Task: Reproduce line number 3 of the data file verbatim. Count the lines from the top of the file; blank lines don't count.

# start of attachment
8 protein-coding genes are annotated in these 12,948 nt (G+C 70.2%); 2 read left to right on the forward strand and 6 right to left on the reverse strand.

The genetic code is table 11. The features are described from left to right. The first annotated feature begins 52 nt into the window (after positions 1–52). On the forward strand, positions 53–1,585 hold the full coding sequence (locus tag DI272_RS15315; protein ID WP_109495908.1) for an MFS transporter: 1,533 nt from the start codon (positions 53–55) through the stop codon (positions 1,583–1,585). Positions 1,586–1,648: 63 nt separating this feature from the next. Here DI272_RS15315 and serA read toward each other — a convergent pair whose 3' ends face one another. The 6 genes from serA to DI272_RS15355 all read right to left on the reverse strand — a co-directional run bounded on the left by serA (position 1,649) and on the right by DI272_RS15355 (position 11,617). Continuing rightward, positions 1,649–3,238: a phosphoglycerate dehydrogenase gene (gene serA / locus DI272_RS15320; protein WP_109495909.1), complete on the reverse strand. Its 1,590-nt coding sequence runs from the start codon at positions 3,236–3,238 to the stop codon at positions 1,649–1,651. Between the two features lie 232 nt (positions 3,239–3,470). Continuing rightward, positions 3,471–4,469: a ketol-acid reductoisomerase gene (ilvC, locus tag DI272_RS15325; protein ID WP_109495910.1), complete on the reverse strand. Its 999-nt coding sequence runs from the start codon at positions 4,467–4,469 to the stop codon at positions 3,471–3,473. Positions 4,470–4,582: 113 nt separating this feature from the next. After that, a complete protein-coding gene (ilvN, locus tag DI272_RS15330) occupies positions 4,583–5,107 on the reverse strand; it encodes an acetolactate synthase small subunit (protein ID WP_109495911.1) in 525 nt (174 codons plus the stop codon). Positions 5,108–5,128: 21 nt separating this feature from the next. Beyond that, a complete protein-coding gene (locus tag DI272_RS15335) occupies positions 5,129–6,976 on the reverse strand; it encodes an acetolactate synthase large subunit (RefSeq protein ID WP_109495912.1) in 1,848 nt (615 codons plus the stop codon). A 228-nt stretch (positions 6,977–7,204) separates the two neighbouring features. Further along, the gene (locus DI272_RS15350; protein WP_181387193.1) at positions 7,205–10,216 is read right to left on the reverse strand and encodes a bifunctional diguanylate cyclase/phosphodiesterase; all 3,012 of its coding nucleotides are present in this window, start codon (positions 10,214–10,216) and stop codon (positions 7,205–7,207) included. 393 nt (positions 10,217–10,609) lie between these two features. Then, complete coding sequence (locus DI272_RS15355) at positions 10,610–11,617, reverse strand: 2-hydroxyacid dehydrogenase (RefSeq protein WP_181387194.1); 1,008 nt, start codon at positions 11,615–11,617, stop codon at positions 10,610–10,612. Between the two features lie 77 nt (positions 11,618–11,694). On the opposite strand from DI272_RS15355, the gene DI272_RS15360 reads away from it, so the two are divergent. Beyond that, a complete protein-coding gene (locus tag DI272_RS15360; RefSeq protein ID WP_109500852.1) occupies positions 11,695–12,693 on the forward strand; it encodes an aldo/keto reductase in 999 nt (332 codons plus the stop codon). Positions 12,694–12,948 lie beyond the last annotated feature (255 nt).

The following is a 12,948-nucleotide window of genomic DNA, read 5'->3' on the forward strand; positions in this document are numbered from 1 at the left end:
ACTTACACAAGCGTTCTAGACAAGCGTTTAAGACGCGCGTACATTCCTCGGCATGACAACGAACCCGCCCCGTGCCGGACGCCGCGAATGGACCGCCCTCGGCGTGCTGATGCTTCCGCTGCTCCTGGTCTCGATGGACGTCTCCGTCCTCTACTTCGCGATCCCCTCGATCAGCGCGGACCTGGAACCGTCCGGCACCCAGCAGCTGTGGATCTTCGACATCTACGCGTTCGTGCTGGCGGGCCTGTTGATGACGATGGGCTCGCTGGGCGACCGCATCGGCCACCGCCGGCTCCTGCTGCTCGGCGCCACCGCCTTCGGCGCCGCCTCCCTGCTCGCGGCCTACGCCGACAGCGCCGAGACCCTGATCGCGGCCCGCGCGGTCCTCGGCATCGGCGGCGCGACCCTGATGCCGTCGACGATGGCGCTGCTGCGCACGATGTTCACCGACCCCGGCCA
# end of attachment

The following is a 12,948-nucleotide window of genomic DNA, read 5'->3' on the forward strand; positions in this document are numbered from 1 at the left end: